Japanese Town Rejects Nuclear Power Plant in Referendum
TOKYO (AP) _ In a major setback for nuclear power in Japan, a town northwest of Tokyo decisively rejected Sunday a planned nuclear plant in the nation’s first such referendum.
The town of Maki voted 61 percent to 39 percent _ 12,478 ``yes″ to 7,904 ``no″ _ against the plant, according to the final results. Turnout was heavy, at 88 percent of eligible voters.
Although the referendum was not legally binding, town mayor Takaaki Sasaguchi said he will honor the result and refuse to sell town land needed by Tohoku Electric Power Co. to build the plant.
The referendum marked a milestone for direct democracy in Japan. Many proposed referendums on specific issues fail to get the required local approval for a vote. Maki is the first town in Japan to hold a vote.
Five other cities and towns have approved holding referendums on nuclear power plants, but the voting dates haven’t been set. Also, citizens in Okinawa are scheduled to vote next month in a nonbinding referendum on reducing the U.S. military bases there.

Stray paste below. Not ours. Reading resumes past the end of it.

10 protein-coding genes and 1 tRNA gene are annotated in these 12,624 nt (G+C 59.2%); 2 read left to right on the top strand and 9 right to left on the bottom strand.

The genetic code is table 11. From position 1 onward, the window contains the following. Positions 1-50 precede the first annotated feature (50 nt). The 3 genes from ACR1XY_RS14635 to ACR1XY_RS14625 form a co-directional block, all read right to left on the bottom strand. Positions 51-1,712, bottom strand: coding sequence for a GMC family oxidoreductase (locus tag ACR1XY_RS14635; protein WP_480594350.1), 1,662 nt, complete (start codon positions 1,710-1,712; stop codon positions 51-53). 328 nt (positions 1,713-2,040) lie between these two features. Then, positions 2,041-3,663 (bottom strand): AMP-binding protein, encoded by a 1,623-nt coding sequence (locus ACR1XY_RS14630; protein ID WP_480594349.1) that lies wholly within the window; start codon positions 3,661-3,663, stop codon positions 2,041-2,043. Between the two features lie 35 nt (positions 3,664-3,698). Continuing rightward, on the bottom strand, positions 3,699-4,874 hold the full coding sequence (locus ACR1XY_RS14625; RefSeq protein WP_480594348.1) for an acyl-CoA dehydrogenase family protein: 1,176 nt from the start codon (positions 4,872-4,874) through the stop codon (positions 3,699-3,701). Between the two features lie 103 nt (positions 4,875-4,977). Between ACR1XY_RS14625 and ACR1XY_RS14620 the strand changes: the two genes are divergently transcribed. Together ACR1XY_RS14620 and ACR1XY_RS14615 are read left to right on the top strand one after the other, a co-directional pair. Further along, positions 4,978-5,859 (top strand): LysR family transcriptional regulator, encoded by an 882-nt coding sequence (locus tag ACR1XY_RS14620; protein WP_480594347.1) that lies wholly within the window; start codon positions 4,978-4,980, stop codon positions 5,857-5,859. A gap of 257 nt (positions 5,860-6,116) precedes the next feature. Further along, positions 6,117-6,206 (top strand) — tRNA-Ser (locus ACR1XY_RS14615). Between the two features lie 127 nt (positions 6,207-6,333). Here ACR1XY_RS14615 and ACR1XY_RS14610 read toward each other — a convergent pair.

Tohoku Electric said construction of the plant would create 4,000 jobs and inject millions of dollars into the Maki economy. But voter Keiko Okamura, 34, said the economic benefits didn’t mean much to her.
``I think we should protect our environment,″ Okamura told Associated Press Television as she left her polling place carrying her baby.
Proponents of nuclear power say safety concerns are exaggerated and more nuclear plants will reduce Japan’s dependence on imported oil.
``Japan has no natural resources. We need electric energy to preserve our standard of living, and nuclear energy has to play a major role in that,″ said Isao Nakamura, deputy chief of the Maki plant planning committee for Tohoku Electric Power.
The power company’s president, Toshiaki Yashima, said the company still will try to build the plant.
The company already has acquired 96 percent of the land it needs for the Maki nuclear plant, but the town of Maki owns a 97,000-square-foot chunk of the remaining land needed.
Japan has 49 nuclear power reactors in operation, providing 33.8 percent of the nation’s electricity, according to government figures.
Citizen interest in the operation of nuclear power plants in Japan has grown since the 1986 Chernobyl disaster in the former Soviet Union.
Safety concerns increased after an experimental plutonium-based reactor in Tsuruga, 210 miles west of Tokyo, overheated on Dec. 8. No one was hurt in the accident, but the plant was shut down indefinitely.